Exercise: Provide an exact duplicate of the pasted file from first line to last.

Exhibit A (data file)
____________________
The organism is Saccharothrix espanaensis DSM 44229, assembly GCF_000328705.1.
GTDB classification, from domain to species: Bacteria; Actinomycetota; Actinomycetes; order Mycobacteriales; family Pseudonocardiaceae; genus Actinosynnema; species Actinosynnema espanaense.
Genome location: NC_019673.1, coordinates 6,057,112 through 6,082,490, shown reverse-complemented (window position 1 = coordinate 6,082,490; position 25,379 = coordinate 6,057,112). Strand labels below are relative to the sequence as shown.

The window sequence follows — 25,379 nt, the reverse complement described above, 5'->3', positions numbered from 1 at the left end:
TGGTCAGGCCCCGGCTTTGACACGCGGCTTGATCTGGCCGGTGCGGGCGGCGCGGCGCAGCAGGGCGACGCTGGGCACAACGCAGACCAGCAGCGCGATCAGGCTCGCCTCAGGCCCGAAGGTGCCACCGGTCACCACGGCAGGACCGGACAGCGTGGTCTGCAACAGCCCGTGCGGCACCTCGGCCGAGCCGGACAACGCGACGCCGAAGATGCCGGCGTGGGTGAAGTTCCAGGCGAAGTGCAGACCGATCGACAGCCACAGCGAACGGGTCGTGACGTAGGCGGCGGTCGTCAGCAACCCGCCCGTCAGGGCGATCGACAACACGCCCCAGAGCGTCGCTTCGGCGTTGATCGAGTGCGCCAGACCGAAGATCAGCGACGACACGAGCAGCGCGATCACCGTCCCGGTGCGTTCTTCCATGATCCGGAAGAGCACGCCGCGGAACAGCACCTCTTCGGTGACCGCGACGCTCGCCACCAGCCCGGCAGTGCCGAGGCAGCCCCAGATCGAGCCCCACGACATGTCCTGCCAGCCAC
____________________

The organism is Saccharothrix espanaensis DSM 44229, assembly GCF_000328705.1.
GTDB classification, from domain to species: Bacteria; Actinomycetota; Actinomycetes; order Mycobacteriales; family Pseudonocardiaceae; genus Actinosynnema; species Actinosynnema espanaense.
Genome location: NC_019673.1, coordinates 6,057,112 through 6,082,490, shown reverse-complemented (window position 1 = coordinate 6,082,490; position 25,379 = coordinate 6,057,112). Strand labels below are relative to the sequence as shown.

The window sequence follows — 25,379 nt, the reverse complement described above, 5'->3', positions numbered from 1 at the left end:
TGGTCAGGCCCCGGCTTTGACACGCGGCTTGATCTGGCCGGTGCGGGCGGCGCGGCGCAGCAGGGCGACGCTGGGCACAACGCAGACCAGCAGCGCGATCAGGCTCGCCTCAGGCCCGAAGGTGCCACCGGTCACCACGGCAGGACCGGACAGCGTGGTCTGCAACAGCCCGTGCGGCACCTCGGCCGAGCCGGACAACGCGACGCCGAAGATGCCGGCGTGGGTGAAGTTCCAGGCGAAGTGCAGACCGATCGACAGCCACAGCGAACGGGTCGTGACGTAGGCGGCGGTCGTCAGCAACCCGCCCGTCAGGGCGATCGACAACACGCCCCAGAGCGTCGCTTCGGCGTTGATCGAGTGCGCCAGACCGAAGATCAGCGACGACACGAGCAGCGCGATCACCGTCCCGGTGCGTTCTTCCATGATCCGGAAGAGCACGCCGCGGAACAGCACCTCTTCGGTGACCGCGACGCTCGCCACCAGCCCGGCAGTGCCGAGGCAGCCCCAGATCGAGCCCCACGACATGTCCTGCCAGCCAC